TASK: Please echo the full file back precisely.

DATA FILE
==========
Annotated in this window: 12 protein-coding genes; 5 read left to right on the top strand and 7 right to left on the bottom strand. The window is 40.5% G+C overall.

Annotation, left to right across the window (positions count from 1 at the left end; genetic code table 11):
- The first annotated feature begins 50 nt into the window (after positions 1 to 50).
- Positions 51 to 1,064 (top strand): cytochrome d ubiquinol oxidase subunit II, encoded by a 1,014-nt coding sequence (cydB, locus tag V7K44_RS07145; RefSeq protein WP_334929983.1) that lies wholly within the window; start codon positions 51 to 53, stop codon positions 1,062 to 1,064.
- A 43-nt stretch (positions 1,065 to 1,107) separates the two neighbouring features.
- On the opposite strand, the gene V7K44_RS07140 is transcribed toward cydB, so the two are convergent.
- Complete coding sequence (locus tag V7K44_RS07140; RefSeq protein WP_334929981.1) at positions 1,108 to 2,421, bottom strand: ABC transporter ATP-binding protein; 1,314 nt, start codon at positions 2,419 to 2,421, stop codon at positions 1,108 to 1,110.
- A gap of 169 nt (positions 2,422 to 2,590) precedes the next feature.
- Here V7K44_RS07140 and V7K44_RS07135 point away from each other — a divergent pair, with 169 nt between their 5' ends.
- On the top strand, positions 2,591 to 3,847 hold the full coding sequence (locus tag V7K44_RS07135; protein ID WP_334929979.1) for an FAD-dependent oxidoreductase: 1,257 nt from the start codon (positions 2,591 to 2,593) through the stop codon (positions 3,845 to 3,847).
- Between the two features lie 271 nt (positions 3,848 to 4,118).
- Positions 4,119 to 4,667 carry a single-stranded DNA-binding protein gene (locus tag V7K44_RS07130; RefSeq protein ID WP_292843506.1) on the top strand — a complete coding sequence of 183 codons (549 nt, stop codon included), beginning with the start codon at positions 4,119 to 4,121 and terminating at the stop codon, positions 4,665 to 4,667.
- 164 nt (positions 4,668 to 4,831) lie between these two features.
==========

Annotated in this window: 12 protein-coding genes; 5 read left to right on the top strand and 7 right to left on the bottom strand. The window is 40.5% G+C overall.

Annotation, left to right across the window (positions count from 1 at the left end; genetic code table 11):
- The first annotated feature begins 50 nt into the window (after positions 1 to 50).
- Positions 51 to 1,064 (top strand): cytochrome d ubiquinol oxidase subunit II, encoded by a 1,014-nt coding sequence (cydB, locus tag V7K44_RS07145; RefSeq protein WP_334929983.1) that lies wholly within the window; start codon positions 51 to 53, stop codon positions 1,062 to 1,064.
- A 43-nt stretch (positions 1,065 to 1,107) separates the two neighbouring features.
- On the opposite strand, the gene V7K44_RS07140 is transcribed toward cydB, so the two are convergent.
- Complete coding sequence (locus tag V7K44_RS07140; RefSeq protein WP_334929981.1) at positions 1,108 to 2,421, bottom strand: ABC transporter ATP-binding protein; 1,314 nt, start codon at positions 2,419 to 2,421, stop codon at positions 1,108 to 1,110.
- A gap of 169 nt (positions 2,422 to 2,590) precedes the next feature.
- Here V7K44_RS07140 and V7K44_RS07135 point away from each other — a divergent pair, with 169 nt between their 5' ends.
- On the top strand, positions 2,591 to 3,847 hold the full coding sequence (locus tag V7K44_RS07135; protein ID WP_334929979.1) for an FAD-dependent oxidoreductase: 1,257 nt from the start codon (positions 2,591 to 2,593) through the stop codon (positions 3,845 to 3,847).
- Between the two features lie 271 nt (positions 3,848 to 4,118).
- Positions 4,119 to 4,667 carry a single-stranded DNA-binding protein gene (locus tag V7K44_RS07130; RefSeq protein ID WP_292843506.1) on the top strand — a complete coding sequence of 183 codons (549 nt, stop codon included), beginning with the start codon at positions 4,119 to 4,121 and terminating at the stop codon, positions 4,665 to 4,667.
- 164 nt (positions 4,668 to 4,831) lie between these two features.